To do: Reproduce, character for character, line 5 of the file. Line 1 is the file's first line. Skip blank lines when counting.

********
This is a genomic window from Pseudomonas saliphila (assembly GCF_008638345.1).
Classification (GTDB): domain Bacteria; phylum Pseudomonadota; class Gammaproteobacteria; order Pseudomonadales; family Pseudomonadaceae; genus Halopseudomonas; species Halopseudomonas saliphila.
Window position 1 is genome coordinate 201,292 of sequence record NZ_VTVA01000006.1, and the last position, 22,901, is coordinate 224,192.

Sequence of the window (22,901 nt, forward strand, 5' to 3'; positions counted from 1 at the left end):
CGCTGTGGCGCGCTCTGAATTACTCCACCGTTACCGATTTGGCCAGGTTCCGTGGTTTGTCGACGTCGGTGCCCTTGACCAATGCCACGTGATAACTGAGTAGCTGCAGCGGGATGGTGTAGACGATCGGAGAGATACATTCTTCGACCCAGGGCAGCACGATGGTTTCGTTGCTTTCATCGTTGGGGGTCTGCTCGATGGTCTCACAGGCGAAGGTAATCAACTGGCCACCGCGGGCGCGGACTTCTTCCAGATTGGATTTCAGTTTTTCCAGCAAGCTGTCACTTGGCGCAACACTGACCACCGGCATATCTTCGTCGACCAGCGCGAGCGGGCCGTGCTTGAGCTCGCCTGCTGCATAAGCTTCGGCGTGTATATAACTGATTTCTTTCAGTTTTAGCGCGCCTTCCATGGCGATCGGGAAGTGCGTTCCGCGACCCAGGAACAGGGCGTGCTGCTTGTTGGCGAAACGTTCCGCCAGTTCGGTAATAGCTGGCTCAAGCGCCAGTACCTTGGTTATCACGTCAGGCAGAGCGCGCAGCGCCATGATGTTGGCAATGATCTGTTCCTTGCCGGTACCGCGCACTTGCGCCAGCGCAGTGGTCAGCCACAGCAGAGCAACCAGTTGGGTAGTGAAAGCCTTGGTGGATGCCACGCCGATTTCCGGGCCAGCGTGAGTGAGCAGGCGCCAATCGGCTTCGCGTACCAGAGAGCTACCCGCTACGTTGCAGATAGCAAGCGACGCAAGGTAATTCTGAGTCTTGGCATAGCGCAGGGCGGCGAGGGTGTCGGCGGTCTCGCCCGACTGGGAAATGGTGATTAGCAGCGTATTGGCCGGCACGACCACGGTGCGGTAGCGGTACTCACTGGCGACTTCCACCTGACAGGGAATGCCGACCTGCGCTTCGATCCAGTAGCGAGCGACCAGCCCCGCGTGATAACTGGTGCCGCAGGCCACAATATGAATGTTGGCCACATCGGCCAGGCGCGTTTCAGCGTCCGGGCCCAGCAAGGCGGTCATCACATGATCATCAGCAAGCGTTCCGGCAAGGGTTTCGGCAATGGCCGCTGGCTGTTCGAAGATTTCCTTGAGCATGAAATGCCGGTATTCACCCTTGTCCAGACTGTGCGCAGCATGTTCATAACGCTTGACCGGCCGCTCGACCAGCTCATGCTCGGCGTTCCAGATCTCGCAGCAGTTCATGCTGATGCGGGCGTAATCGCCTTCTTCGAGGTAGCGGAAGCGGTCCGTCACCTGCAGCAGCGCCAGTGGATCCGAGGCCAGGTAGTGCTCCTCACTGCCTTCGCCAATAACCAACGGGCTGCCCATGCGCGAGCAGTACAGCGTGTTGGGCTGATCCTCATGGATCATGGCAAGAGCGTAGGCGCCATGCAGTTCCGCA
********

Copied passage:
CGCTGTGGCGCGCTCTGAATTACTCCACCGTTACCGATTTGGCCAGGTTCCGTGGTTTGTCGACGTCGGTGCCCTTGACCAATGCCACGTGATAACTGAGTAGCTGCAGCGGGATGGTGTAGACGATCGGAGAGATACATTCTTCGACCCAGGGCAGCACGATGGTTTCGTTGCTTTCATCGTTGGGGGTCTGCTCGATGGTCTCACAGGCGAAGGTAATCAACTGGCCACCGCGGGCGCGGACTTCTTCCAGATTGGATTTCAGTTTTTCCAGCAAGCTGTCACTTGGCGCAACACTGACCACCGGCATATCTTCGTCGACCAGCGCGAGCGGGCCGTGCTTGAGCTCGCCTGCTGCATAAGCTTCGGCGTGTATATAACTGATTTCTTTCAGTTTTAGCGCGCCTTCCATGGCGATCGGGAAGTGCGTTCCGCGACCCAGGAACAGGGCGTGCTGCTTGTTGGCGAAACGTTCCGCCAGTTCGGTAATAGCTGGCTCAAGCGCCAGTACCTTGGTTATCACGTCAGGCAGAGCGCGCAGCGCCATGATGTTGGCAATGATCTGTTCCTTGCCGGTACCGCGCACTTGCGCCAGCGCAGTGGTCAGCCACAGCAGAGCAACCAGTTGGGTAGTGAAAGCCTTGGTGGATGCCACGCCGATTTCCGGGCCAGCGTGAGTGAGCAGGCGCCAATCGGCTTCGCGTACCAGAGAGCTACCCGCTACGTTGCAGATAGCAAGCGACGCAAGGTAATTCTGAGTCTTGGCATAGCGCAGGGCGGCGAGGGTGTCGGCGGTCTCGCCCGACTGGGAAATGGTGATTAGCAGCGTATTGGCCGGCACGACCACGGTGCGGTAGCGGTACTCACTGGCGACTTCCACCTGACAGGGAATGCCGACCTGCGCTTCGATCCAGTAGCGAGCGACCAGCCCCGCGTGATAACTGGTGCCGCAGGCCACAATATGAATGTTGGCCACATCGGCCAGGCGCGTTTCAGCGTCCGGGCCCAGCAAGGCGGTCATCACATGATCATCAGCAAGCGTTCCGGCAAGGGTTTCGGCAATGGCCGCTGGCTGTTCGAAGATTTCCTTGAGCATGAAATGCCGGTATTCACCCTTGTCCAGACTGTGCGCAGCATGTTCATAACGCTTGACCGGCCGCTCGACCAGCTCATGCTCGGCGTTCCAGATCTCGCAGCAGTTCATGCTGATGCGGGCGTAATCGCCTTCTTCGAGGTAGCGGAAGCGGTCCGTCACCTGCAGCAGCGCCAGTGGATCCGAGGCCAGGTAGTGCTCCTCACTGCCTTCGCCAATAACCAACGGGCTGCCCATGCGCGAGCAGTACAGCGTGTTGGGCTGATCCTCATGGATCATGGCAAGAGCGTAGGCGCCATGCAGTTCCGCA